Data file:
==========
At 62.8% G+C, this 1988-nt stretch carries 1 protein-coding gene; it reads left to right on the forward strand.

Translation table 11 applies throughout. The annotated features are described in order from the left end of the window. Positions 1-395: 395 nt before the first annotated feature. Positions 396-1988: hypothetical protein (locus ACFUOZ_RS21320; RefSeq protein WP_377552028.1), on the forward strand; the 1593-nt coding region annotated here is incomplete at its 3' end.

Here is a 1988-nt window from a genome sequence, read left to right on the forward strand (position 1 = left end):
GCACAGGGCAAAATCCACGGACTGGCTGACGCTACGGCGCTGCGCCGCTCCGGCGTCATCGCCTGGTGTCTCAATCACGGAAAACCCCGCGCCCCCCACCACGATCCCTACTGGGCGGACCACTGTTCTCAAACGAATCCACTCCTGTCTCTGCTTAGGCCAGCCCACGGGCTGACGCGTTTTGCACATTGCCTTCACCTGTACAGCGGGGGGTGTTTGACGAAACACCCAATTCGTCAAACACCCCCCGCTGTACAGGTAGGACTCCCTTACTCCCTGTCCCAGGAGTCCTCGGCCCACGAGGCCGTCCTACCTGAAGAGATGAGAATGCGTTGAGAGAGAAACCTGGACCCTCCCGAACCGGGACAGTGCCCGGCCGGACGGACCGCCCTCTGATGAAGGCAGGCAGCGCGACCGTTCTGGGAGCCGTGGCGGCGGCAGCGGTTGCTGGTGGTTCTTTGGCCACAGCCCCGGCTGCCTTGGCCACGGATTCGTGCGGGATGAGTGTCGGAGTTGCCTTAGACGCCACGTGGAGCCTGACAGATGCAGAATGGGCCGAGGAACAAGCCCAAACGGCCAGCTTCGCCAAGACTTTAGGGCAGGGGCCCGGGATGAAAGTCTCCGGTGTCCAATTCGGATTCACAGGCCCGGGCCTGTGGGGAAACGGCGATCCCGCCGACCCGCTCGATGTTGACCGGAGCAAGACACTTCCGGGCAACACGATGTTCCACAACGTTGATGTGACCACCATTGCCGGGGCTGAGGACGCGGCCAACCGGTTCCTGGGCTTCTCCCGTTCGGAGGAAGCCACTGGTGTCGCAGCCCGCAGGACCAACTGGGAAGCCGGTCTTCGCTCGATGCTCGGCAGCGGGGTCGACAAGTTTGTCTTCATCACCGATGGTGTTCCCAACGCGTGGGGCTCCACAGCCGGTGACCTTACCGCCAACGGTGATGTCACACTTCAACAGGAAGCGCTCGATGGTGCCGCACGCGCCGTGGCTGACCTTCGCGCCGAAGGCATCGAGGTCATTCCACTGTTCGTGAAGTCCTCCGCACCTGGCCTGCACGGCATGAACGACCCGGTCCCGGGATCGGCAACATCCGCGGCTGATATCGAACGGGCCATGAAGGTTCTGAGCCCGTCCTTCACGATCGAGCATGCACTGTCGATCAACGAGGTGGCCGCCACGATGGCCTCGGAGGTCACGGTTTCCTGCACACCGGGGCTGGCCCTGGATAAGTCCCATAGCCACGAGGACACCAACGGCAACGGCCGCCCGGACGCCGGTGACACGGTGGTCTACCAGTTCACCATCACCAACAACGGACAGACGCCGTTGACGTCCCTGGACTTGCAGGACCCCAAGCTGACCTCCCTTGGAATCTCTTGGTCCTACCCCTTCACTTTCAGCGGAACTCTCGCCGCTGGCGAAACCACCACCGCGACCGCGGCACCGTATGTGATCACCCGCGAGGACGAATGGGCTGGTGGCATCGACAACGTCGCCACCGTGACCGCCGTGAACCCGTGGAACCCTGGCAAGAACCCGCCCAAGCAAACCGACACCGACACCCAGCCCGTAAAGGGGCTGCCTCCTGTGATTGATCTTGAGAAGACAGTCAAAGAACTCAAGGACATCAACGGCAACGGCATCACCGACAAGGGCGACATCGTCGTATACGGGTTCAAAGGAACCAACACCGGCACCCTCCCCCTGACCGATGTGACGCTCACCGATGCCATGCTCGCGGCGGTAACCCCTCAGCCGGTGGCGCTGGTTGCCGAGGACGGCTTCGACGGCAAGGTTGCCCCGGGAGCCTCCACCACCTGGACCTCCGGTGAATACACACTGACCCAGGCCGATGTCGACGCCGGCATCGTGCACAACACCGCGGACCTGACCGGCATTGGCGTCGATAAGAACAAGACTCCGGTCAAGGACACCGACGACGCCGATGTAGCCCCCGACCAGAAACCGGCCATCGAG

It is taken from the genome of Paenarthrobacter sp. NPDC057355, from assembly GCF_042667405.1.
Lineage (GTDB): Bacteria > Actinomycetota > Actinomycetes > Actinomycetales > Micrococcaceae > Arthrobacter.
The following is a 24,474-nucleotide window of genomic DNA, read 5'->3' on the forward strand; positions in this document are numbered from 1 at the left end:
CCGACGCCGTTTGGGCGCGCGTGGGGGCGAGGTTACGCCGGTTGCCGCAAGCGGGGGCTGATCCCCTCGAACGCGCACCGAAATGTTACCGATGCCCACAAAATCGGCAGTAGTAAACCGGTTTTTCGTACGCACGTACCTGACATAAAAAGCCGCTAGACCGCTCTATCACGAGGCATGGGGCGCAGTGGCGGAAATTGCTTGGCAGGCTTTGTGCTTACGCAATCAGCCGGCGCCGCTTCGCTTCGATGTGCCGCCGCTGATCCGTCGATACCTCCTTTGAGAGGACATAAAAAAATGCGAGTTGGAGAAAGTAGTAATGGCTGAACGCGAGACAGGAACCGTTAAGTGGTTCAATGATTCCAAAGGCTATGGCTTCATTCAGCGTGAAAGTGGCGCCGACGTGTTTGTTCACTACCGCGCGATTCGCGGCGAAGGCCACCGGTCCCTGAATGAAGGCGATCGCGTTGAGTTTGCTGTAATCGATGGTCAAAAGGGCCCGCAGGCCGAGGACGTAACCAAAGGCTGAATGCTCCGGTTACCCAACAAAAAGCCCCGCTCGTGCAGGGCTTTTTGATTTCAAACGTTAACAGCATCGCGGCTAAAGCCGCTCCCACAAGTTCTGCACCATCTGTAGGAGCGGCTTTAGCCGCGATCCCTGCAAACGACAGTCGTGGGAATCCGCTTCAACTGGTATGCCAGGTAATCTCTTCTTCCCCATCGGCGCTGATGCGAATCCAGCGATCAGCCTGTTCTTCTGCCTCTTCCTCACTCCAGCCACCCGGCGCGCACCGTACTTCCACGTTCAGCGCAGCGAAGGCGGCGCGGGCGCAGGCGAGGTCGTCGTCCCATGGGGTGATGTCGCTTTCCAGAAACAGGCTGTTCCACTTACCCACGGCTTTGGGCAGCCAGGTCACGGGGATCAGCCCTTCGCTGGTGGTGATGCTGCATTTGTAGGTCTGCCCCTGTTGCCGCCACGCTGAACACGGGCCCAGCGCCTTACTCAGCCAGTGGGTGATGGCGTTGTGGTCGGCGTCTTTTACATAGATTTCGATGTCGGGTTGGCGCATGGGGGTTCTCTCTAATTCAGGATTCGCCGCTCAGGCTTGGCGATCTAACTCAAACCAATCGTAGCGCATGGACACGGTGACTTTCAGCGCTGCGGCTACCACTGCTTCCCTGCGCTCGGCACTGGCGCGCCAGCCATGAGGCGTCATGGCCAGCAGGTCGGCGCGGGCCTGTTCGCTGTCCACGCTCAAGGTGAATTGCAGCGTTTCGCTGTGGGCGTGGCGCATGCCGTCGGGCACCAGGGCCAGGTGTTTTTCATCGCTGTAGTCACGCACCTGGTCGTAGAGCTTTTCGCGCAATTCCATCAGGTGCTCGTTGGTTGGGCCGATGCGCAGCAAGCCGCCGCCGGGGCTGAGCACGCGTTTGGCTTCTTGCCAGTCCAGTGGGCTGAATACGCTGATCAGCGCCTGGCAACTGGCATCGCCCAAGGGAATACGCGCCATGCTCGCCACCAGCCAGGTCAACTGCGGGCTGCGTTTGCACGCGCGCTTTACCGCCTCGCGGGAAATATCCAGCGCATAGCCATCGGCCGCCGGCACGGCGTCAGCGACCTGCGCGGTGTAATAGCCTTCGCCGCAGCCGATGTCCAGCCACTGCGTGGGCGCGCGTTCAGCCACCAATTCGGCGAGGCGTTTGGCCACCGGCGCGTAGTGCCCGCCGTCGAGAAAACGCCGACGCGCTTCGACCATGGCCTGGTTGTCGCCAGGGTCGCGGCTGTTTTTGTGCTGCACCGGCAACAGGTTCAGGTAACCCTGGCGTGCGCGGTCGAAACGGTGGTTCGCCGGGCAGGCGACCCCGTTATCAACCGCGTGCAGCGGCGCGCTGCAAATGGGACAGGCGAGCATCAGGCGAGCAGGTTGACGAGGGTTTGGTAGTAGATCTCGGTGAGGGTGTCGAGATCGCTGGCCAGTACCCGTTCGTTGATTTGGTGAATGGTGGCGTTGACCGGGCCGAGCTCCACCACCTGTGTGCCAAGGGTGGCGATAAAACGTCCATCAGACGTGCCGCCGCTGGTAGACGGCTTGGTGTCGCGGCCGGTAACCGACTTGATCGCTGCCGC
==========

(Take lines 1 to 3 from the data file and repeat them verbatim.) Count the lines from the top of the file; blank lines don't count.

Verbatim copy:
At 62.8% G+C, this 1988-nt stretch carries 1 protein-coding gene; it reads left to right on the forward strand.

Translation table 11 applies throughout. The annotated features are described in order from the left end of the window. Positions 1-395: 395 nt before the first annotated feature. Positions 396-1988: hypothetical protein (locus ACFUOZ_RS21320; RefSeq protein WP_377552028.1), on the forward strand; the 1593-nt coding region annotated here is incomplete at its 3' end.

Here is a 1988-nt window from a genome sequence, read left to right on the forward strand (position 1 = left end):